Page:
GEOLOGICA CARPATHICA, APRIL 2005, 56, 2, 149154
Fossil flora (Costatheca and Spermatites) from the Upper
Maastrichtian Deccan Intertrappean Beds of India
RANAJIT KUMAR KAR
, ASHOK SAHNI
, KRISHNA AMBWANI
and DEBI DUTTA
Birbal Sahni Institute of Palaeobotany 53, University Road, 226 007 Lucknow, India
Centre of Advanced Study in Geology, Panjab University, 160 014 Chandigarh, India
(Manuscript received June 17, 2003; accepted in revised form June 16, 2004)
Abstract: Costatheca and Spermatites are recorded from the Maastrichtian Deccan Intertrappean Beds of Mohgaon-
Kalan and Padwar, Madhya Pradesh, India. These forms are found in association with typical Late Maastrichtian palyno-
logical species of aquatic pteridophytic sporomorphs namely, Azolla cretacea, Ariadnaesporites sp., Gabonisporites
vigourouxii and angiospermic pollen Aquilapollenites bengalensis. Specimens of Spermatites are compared with the
megasporangium of Azolla pinnata. It is observed that the indusium of A. pinnata resembles Spermatites in shape, size
and ornamentation. The views of other scientists regarding the affinity of Costatheca and Spermatites have also been
Key words: Deccan Intertrappean, Late Cretaceous, Costatheca, Spermatites.
Miner (1932, 1935) investigated the Upper Cretaceous coals of
Western Greenland and amongst other forms reported
Chrysotheca and Spermatites presumably seed cuticles of
angiosperms. Later, Binda & Nambudiri (1983) and Friis
(1985) changed the name of Chrysotheca to Costatheca as the
previous name was already occupied for Chrysophycean algae.
These two genera were later found to be of stratigraphic impor-
tance as they are confined to Cretaceous strata. Schemel (1950),
Binda (1968), Gunther & Hills (1972), Collin (1973), Binda &
Nambudiri (1983), Knobloch (1986) and Kovach & Dilcher
(1988) studied these two genera and commented on their mor-
phology and affinity. Batten & Zavattieri (1996) extensively
studied Miners material of these two genera, critically assessed
the various species and provided detailed descriptions.
The two genera were described and recorded only from the
Northern Hemisphere until Sahni et al. (1999), reported them
as casts from the Maastrichtian Lameta Formation near Ja-
balpur, India. Kar & Singh (1986: pl. 12, Fig. 5) illustrated a
Spermatites-like specimen from the Cretaceous Mahadek For-
mation of Meghalaya. However, it was designated as ?anther
type-1. The present paper includes descriptions of Costatheca
and Spermatites represented in the Maastrichtian Deccan In-
tertrappean Beds of Madhya Pradesh (India) and discusses
about their probable affinities.
Material and methods
Costatheca and Spermatites were collected from the Deccan
Intertrappean Beds of Mohgaon-Kalan and Padwar (Chhind-
wara District and Jabalpur District respectively, Madhya
Pradesh, India) (Fig. 1). At Mohgaon-Kalan, the intertrappean
bed was observed by Kar & Srinivasan (1998) in an unlined
water well situated 0.5 km west of the village (79°11\E,
22°1\N). The intertrappean bed is about 1 m thick and is sand-
wiched between two basaltic flows (Fig. 2). The lower sedi-
ment is made up of buff-coloured, hard chert of 0.25 m thick
with occasional wood fragments; it is overlain by green shale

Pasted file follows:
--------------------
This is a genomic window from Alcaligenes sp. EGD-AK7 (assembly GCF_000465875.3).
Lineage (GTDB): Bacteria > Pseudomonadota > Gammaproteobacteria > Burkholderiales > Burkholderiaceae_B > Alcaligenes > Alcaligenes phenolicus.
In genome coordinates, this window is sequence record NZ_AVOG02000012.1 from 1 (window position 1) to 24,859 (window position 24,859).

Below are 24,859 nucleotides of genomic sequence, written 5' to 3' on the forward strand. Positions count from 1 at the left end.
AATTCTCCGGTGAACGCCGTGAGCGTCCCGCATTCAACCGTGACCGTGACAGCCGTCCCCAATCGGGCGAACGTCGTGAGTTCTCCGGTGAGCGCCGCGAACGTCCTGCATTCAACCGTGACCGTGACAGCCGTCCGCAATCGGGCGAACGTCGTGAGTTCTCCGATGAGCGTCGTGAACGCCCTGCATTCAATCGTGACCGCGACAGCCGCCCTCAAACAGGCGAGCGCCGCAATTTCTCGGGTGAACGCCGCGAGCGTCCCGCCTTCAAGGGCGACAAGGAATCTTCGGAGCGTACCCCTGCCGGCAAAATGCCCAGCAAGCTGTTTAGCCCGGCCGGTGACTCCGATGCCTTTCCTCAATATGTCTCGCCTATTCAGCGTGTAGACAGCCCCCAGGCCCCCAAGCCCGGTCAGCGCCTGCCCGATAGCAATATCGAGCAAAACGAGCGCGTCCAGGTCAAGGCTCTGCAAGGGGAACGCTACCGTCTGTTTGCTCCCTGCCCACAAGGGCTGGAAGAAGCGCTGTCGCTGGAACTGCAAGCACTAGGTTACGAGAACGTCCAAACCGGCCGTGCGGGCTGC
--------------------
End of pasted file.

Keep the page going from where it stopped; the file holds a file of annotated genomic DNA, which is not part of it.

of 0.25 m thick containing fresh water pelecypod. The upper
bed consists of carbonaceous shale of more or less the same
thickness. Kar & Srinivasan (1998) described typical Late
Cretaceous palynomorphs including aquatic pteridophytes
like Azolla cretacea, Ariadnaesporites sp., Gabonisporites vi-
gourouxii and angiosperm namely, Aquilapollenites bengalen-
sis from this shale. Costatheca and Spermatites were also ex-
amined from this unit.
The palynological investigation of Padwar Intertrappean
Bed was carried out by Prakash et al. (1990) and Sahni et al.
(1996). In a dug out abandoned well at Padwar, Kar et al.
(1998) detected two layers of trap, one layer of volcanic ash
and two intertrappean beds in the well. They divided the pa-
lynological assemblage recovered from this well into a lower
Aquilapollenites bengalensis Zone and an upper Algae domi-
nant Zone. The former zone is also very rich in Costatheca
and Spermatites and most of the specimens illustrated here
come from this horizon (Fig. 3). The samples were macerated
in commercial HNO
followed by a wash in 5% KOH solution
and passed through a 400 meshed sieve. The residues were
collected and the slides were prepared with polyvinyl alcohol
solution and when dried mounted in Canada balsam. The
slides and stub studied are deposited at the repository of the
Birbal Sahni Institute of Paleobotany, Lucknow.
150 KAR et al.
Genus: Costatheca (Miner) Hall, 1967.
Type Species: Costatheca diskoensis (Miner) Hall, 1967,
p. 1298, Figs. 13
Locality: Mohgaon-Kalan, Chhindwara District, Madhya
Horizon: Deccan Intertrappean, Maastrichtian, Late Cre-
Description: The specimens are oval with more or less
equally broad lateral ends. The size range is 594704 × 321
378 µm. The specimens are adorned with two distinct ribs,
they are 23 cells thick, parallel to longer axis. The cells on re-
mainder of the surface are transversely oriented, irregular in
size and shape, 610 µm thick. The margin of the cells is thin
and muri are up to 3 µm thick.
Comparison: The species described here resembles Cos-
tatheca diskoensis (Miner) Hall (1967) in size range and gen-
eral organization; however, C. diskoensis has 6 vertical ribs